The student government was patterned on a constitutional monarchy and had a token economy where students earned token money with jobs like tutoring or picking up trash. Students eventually could cash in earnings for real money. They also had a weekly radio show and branched into television. They even had a school flag.

“We had a deal—if no one had a detention, we would fly the flag so the community would see there were no problems at the school, and we were flying that flag all the time. I told teachers if a kid is getting detention all the time, it’s not working.”

For discipline, the school developed a student court that included a bar exam, judges and lawyers. Brancato said an adult was always present to make sure students weren’t unfairly punished, and there was no jail.

He learned the name of more than 600 students each year and called their parents. “I called and the parents would ask what did my kid do now? I would say nothing. I just want you to know how proud you should be of them. Parents were flabbergasted.

“We were a family,” Brancato said. “We had breakfasts and lunches together. Kids felt connected to their school and they painted murals. I know principals don’t have that latitude today.

“I also did something my colleagues frowned on. One day a month, I would have a teacher become principal for the day and I would teach their class. It’s so easy to forget what teachers do all day. I taught K-6 at least once a week so that I would never forget what it was like.”

Why did you become a teacher?

“When I was in sixth grade, I wasn’t a very good student, and my teacher took a special interest in me. He was so kind and generous, and I knew I wanted to be a teacher when I grew up. But I was a poor student and unfortunately, my dad and stepmom had no education and didn’t encourage me. We were living in an abandoned store at the time.”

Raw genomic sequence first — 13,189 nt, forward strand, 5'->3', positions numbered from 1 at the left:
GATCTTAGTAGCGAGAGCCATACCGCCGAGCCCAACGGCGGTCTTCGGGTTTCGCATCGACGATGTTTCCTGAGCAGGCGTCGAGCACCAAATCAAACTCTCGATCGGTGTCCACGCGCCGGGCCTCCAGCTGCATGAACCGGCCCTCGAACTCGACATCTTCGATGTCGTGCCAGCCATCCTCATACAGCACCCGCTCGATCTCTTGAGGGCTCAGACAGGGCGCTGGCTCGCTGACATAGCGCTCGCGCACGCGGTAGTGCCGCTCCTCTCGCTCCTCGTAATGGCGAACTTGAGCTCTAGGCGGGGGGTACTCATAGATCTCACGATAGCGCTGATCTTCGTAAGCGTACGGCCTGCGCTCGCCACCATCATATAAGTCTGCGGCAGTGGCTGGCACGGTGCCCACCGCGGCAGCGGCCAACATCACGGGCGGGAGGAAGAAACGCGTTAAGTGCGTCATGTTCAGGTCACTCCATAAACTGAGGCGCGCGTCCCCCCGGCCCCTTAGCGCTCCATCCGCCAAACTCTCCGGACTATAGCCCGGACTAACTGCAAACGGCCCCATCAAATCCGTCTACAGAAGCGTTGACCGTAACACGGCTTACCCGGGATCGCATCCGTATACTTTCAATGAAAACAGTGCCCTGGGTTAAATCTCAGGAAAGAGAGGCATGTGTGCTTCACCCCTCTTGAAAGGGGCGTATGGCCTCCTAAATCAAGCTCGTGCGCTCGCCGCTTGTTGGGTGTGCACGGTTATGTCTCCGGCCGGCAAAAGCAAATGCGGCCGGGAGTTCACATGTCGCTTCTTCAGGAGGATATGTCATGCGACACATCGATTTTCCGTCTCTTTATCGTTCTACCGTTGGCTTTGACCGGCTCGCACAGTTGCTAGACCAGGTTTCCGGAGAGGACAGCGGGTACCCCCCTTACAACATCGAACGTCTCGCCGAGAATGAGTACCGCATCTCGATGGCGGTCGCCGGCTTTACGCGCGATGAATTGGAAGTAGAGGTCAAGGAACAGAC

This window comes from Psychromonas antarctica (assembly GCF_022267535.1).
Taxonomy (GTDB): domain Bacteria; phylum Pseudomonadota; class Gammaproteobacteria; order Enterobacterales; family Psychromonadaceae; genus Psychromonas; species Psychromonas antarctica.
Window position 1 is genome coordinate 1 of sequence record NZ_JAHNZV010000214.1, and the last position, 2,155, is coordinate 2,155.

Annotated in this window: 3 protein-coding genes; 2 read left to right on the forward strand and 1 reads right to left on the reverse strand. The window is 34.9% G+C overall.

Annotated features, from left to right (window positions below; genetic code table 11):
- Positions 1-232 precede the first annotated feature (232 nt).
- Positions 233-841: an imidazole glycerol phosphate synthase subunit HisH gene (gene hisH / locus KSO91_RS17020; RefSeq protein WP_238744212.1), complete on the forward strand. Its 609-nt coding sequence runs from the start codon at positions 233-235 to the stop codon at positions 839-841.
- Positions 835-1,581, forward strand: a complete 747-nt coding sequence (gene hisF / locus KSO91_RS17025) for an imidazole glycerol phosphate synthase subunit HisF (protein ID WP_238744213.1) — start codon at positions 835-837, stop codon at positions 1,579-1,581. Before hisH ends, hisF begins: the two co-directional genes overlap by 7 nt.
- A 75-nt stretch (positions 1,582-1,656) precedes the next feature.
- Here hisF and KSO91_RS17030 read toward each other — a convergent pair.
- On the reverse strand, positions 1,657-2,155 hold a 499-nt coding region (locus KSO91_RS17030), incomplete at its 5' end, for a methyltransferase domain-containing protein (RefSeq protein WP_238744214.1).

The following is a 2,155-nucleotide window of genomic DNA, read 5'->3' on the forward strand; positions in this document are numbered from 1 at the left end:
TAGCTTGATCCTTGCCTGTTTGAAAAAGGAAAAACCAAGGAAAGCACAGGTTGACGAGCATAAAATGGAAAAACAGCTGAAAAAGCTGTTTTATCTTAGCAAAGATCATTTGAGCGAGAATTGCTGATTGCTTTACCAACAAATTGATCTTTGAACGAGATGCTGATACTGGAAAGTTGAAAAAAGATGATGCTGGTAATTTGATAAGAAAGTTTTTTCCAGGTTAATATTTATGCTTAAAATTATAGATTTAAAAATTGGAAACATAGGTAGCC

Life as a sub

After moving to Beaumont for retirement, Brancato got bored and started subbing. Eventually, he was subbing so often he was asked to be a permanent, in-house substitute. “I enjoyed that so much I taught at the high school. But I enjoy all the grade levels. I find the kids so refreshing and I particularly like the kids with learning disabilities.”

He now mostly teaches at the middle school. “A lot of teachers won’t go there. But if you respect kids and treat them politely, they’ll do the same.”

How did your work change during the pandemic?

“Remote teaching—I had to learn that. I’m pretty computer savvy, though not like the young people are. It’s tough to do that, particularly for primary youngsters and trying to teach them on Zoom.”

What’s one fun thing about you?

“I like to garden. I love animals. We have bighorn sheep and pigeons. I’m a wildlife painter.”

Tell us about your family

“We’ve been married for 52 years. She was a client of mine in the beauty salon and you’re not supposed to date your clients.”

They didn’t have children, but his kids were at school. “We’ve always had animals and they’ve been like our kids.”

After retiring, Brancato and his wife moved from Santa Maria to Beaumont, which is west of Palm Springs. “The Central Coast is a great place to live but it’s damp, foggy and cold. Beaumont is just a beautiful area to live. Housing is not cheap, but compared to the coast, it’s reasonable and there’s acreage. We live in a rural area.”

Any plans for retiring again?

“People ask when are you going to quit, and I say teaching is like a disease, almost. I enjoy the kids and the teachers. It’s a fantastic profession and I will continue. Thankfully, I don’t have any health issues. I believe by being active and doing things, you’re going to do well.”

Teacher Talk is a series of profiles on California teachers and other educators. To be considered for a future profile, please email, with Teacher Talk in the subject line.